AI Crash Course: Basic Terminology for Artificial Intelligence Investors – American Institute for Crypto Investors


One of my top rules for digital asset investors is to be able to explain your investments, but with AI advancing as fast as you can say artificial intelligence, it’s easier said than done.

Especially with phrases like deep learning, neural networks, and natural language processing being thrown around like they’re basic English.

The AI learning curve can be even steeper for new investors. When I first got into this market, I understood maybe 10% of what I was reading. But once I could define some basic AI-related jargon, that’s when I finally grasped the magnitude of what this tech could do. And then I was able to explain my investments.

To help you do the same, I put together flashcards with basic AI terminology to help you understand how it works and why it’s valuable.

There’s also a quick video I want you to watch where I’ll walk you through each definition and provide examples of how it relates to AI.

Start your AI crash course here…

Step One: Start by watching the 15-minute crash course where I’ll cover 16 basic definitions every AI investor should know.

Step Two: Use the flashcards below to study these definitions. You don’t have to memorize them perfectly, but you should be able to explain the terms to someone else.

Here are the definitions for you to reference:

  1. Machine Learning: A subset of AI that involves developing algorithms and statistical models that enable computers to learn from data and make predictions or decisions without being explicitly programmed to do so.
  2. Deep Learning: A subset of machine learning that uses artificial neural networks with many layers to enable computers to learn from large amounts of unstructured data.
  3. Natural Language Processing (NLP): A subset of AI that involves teaching machines to understand, interpret, and respond to human language.
  4. Robotics: A field of AI that involves the design and development of robots, which are machines that can perform tasks autonomously or with human guidance.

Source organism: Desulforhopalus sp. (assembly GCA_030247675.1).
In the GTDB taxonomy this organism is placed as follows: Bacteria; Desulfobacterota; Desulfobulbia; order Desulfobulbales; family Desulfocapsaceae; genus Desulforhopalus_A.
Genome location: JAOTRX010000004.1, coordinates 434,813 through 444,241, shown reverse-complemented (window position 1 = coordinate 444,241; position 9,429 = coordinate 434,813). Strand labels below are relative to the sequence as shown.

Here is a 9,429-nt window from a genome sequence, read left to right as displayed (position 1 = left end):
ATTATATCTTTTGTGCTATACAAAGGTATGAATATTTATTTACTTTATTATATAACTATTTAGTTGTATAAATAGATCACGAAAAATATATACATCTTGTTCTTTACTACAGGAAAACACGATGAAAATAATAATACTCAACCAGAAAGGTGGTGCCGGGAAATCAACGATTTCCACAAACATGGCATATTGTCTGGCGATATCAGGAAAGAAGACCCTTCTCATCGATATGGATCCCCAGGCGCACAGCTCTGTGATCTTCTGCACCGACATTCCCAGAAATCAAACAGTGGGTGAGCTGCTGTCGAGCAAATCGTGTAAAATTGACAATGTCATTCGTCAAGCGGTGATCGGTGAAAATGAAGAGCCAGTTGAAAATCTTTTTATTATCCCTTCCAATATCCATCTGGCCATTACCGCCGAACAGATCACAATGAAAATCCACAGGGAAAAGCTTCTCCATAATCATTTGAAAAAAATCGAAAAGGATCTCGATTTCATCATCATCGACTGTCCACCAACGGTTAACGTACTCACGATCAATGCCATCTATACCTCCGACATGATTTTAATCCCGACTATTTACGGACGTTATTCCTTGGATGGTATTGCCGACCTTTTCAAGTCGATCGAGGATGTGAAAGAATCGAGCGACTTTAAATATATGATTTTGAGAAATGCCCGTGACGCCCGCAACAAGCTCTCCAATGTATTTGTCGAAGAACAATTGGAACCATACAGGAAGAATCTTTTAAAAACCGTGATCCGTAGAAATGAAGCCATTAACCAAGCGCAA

5. Computer Vision: A subset of AI that involves teaching computers to interpret and analyze images and videos.
  6. Neural Networks: A type of machine learning model that is inspired by the structure and function of the human brain.
  7. Reinforcement Learning: A type of machine learning that involves training agents to take actions in an environment to maximize a reward signal.
  8. Natural Language Generation (NLG): A subset of natural language processing (NLP) that involves teaching machines to generate human-like language.
  9. Expert Systems: AI systems that mimic the decision-making abilities of a human expert in a particular domain.
  10. Data Mining: The process of discovering patterns and insights in large datasets using statistical and computational methods.
  11. Big Data: Extremely large datasets that can be analyzed to reveal patterns, trends, and associations, especially relating to human behavior and interactions.
  12. Artificial Intelligence Ethics: The study of the ethical, social, and political implications of AI systems and applications.
  13. Explainable AI: AI systems and models that can provide explanations or justifications for their decisions or predictions.
  14. Generative Adversarial Networks (GAN): A type of deep learning model that involves two neural networks, one generating fake data and the other distinguishing between real and fake data.
  15. Convolutional Neural Networks (CNNs): A type of neural network that is commonly used for image recognition and computer vision tasks.
  16. Hallucinations (in AI): The phenomenon where a large language model generates text that appears to be coherent and meaningful, but is actually not grounded in reality or based on factual information.

Learn these terms and you’ll be on track to becoming an expert at AI investing.

Unlock your first four AI picks here.

Stay liquid,

Chief Crypto Strategist, American Institute for Crypto Investors

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